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Oil shocks through international transport costs: evidence from U.S. business cycles

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  • Hakan Yilmazkuday

Abstract

The effects of oil shocks on output volatility through international transport costs are investigated in an open-economy DSGE model. Two versions of the model, with and without international transport costs, are structurally estimated for the U.S. economy by a Bayesian approach for moving windows of ten years. For model selection, the posterior odds ratios of the two versions are compared for each ten-year window. The version with international transport costs is selected during periods of high volatility in crude oil prices. The contribution of international transport costs to the volatility of U.S. GDP has been estimated as high as 36 percent during periods of oil crises.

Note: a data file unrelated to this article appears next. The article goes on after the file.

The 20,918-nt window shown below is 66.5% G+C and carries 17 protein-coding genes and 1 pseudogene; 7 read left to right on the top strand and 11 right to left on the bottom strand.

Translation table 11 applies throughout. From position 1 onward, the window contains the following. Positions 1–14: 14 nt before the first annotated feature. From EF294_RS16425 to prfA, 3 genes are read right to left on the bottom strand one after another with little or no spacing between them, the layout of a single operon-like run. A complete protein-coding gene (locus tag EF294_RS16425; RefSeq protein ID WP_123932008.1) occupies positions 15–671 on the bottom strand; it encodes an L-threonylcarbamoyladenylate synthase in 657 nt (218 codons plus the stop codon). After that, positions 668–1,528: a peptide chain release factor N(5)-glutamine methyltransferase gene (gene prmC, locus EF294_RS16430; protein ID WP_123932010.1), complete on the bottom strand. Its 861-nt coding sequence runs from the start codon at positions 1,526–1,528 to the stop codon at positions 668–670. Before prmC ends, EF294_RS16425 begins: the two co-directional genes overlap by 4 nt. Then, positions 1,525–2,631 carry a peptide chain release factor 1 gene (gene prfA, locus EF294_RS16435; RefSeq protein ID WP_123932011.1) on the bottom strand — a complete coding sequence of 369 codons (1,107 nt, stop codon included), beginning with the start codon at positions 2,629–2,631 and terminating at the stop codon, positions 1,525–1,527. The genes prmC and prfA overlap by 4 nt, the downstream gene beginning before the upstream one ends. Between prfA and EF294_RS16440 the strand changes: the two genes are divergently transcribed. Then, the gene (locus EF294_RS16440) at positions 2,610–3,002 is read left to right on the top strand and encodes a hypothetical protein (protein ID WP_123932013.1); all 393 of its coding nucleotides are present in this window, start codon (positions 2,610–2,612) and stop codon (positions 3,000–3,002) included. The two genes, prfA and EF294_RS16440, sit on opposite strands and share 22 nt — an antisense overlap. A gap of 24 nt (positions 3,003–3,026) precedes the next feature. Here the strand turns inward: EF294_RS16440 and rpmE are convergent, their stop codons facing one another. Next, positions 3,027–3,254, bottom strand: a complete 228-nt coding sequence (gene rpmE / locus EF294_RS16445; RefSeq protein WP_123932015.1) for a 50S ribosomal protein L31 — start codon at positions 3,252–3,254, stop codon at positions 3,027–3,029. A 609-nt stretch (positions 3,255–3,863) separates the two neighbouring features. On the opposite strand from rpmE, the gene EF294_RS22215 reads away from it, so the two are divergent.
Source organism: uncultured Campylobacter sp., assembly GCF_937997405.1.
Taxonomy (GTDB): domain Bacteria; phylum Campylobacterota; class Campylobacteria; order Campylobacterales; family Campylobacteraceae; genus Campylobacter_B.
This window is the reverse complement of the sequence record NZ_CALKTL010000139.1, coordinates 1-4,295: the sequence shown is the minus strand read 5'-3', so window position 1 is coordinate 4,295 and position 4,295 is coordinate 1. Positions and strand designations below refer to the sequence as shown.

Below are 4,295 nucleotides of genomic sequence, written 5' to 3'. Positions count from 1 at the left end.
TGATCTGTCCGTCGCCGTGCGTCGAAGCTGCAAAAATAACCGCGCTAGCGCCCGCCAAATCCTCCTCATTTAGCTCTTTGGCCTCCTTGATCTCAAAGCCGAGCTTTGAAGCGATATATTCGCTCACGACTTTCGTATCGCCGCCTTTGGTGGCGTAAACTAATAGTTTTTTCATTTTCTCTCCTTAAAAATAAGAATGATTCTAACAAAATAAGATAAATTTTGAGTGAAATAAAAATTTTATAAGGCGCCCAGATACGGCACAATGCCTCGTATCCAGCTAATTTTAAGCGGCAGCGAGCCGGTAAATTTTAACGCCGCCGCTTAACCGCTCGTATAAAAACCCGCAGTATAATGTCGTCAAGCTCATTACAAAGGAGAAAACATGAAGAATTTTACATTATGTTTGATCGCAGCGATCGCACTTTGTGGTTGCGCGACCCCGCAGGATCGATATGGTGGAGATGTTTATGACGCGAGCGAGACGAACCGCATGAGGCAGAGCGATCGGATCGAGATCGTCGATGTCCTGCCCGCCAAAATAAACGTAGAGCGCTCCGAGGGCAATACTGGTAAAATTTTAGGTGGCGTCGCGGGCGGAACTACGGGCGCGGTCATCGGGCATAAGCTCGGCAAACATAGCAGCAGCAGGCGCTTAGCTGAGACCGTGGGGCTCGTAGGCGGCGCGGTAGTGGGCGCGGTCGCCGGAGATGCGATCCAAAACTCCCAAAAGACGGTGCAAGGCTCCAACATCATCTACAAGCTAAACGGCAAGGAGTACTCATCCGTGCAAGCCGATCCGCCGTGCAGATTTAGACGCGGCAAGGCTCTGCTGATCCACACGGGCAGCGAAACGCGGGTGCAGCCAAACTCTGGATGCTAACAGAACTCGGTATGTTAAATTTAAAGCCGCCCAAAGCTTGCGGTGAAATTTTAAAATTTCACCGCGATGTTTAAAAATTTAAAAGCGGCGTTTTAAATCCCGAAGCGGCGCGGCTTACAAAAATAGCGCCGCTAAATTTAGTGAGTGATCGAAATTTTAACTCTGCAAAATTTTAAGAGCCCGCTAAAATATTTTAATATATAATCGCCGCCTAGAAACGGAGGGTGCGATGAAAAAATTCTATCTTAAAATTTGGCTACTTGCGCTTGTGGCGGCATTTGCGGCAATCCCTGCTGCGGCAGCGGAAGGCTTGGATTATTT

Suggested Citation

  • Hakan Yilmazkuday, 2011. "Oil shocks through international transport costs: evidence from U.S. business cycles," Globalization Institute Working Papers 82, Federal Reserve Bank of Dallas.
  • Handle: RePEc:fip:feddgw:82
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    Cited by:

    1. Solaymani, Saeed & Kari, Fatimah, 2013. "Environmental and economic effects of high petroleum prices on transport sector," Energy, Elsevier, vol. 60(C), pages 435-441.

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    More about this item

    Keywords

    Monetary policy; International trade;

    JEL classification:

    • E32 - Macroeconomics and Monetary Economics - - Prices, Business Fluctuations, and Cycles - - - Business Fluctuations; Cycles
    • E52 - Macroeconomics and Monetary Economics - - Monetary Policy, Central Banking, and the Supply of Money and Credit - - - Monetary Policy
    • F41 - International Economics - - Macroeconomic Aspects of International Trade and Finance - - - Open Economy Macroeconomics

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